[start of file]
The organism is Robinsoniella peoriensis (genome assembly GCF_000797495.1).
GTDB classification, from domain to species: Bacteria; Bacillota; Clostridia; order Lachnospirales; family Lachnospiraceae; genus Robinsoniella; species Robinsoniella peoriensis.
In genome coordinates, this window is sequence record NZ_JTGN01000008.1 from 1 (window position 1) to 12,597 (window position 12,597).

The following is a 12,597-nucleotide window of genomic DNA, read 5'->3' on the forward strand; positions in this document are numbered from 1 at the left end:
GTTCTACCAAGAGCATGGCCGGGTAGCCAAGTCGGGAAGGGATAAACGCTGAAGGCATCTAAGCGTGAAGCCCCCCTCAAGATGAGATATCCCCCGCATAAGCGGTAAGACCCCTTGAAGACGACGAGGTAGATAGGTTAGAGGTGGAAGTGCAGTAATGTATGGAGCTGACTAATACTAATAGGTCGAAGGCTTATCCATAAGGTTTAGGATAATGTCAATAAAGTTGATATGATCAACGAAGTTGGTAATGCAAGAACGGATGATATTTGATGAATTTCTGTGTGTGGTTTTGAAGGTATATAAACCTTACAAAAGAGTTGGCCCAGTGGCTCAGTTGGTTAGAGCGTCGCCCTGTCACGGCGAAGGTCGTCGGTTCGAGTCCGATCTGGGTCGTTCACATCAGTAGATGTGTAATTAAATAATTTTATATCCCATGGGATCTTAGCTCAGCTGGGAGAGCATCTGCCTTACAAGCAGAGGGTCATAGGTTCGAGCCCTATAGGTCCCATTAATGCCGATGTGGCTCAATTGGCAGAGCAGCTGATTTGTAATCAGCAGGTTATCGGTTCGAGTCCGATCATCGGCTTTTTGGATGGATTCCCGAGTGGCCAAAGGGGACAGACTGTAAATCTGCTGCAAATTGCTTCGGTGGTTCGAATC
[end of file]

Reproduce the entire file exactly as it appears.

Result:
The organism is Robinsoniella peoriensis (genome assembly GCF_000797495.1).
GTDB classification, from domain to species: Bacteria; Bacillota; Clostridia; order Lachnospirales; family Lachnospiraceae; genus Robinsoniella; species Robinsoniella peoriensis.
In genome coordinates, this window is sequence record NZ_JTGN01000008.1 from 1 (window position 1) to 12,597 (window position 12,597).

The following is a 12,597-nucleotide window of genomic DNA, read 5'->3' on the forward strand; positions in this document are numbered from 1 at the left end:
GTTCTACCAAGAGCATGGCCGGGTAGCCAAGTCGGGAAGGGATAAACGCTGAAGGCATCTAAGCGTGAAGCCCCCCTCAAGATGAGATATCCCCCGCATAAGCGGTAAGACCCCTTGAAGACGACGAGGTAGATAGGTTAGAGGTGGAAGTGCAGTAATGTATGGAGCTGACTAATACTAATAGGTCGAAGGCTTATCCATAAGGTTTAGGATAATGTCAATAAAGTTGATATGATCAACGAAGTTGGTAATGCAAGAACGGATGATATTTGATGAATTTCTGTGTGTGGTTTTGAAGGTATATAAACCTTACAAAAGAGTTGGCCCAGTGGCTCAGTTGGTTAGAGCGTCGCCCTGTCACGGCGAAGGTCGTCGGTTCGAGTCCGATCTGGGTCGTTCACATCAGTAGATGTGTAATTAAATAATTTTATATCCCATGGGATCTTAGCTCAGCTGGGAGAGCATCTGCCTTACAAGCAGAGGGTCATAGGTTCGAGCCCTATAGGTCCCATTAATGCCGATGTGGCTCAATTGGCAGAGCAGCTGATTTGTAATCAGCAGGTTATCGGTTCGAGTCCGATCATCGGCTTTTTGGATGGATTCCCGAGTGGCCAAAGGGGACAGACTGTAAATCTGCTGCAAATTGCTTCGGTGGTTCGAATC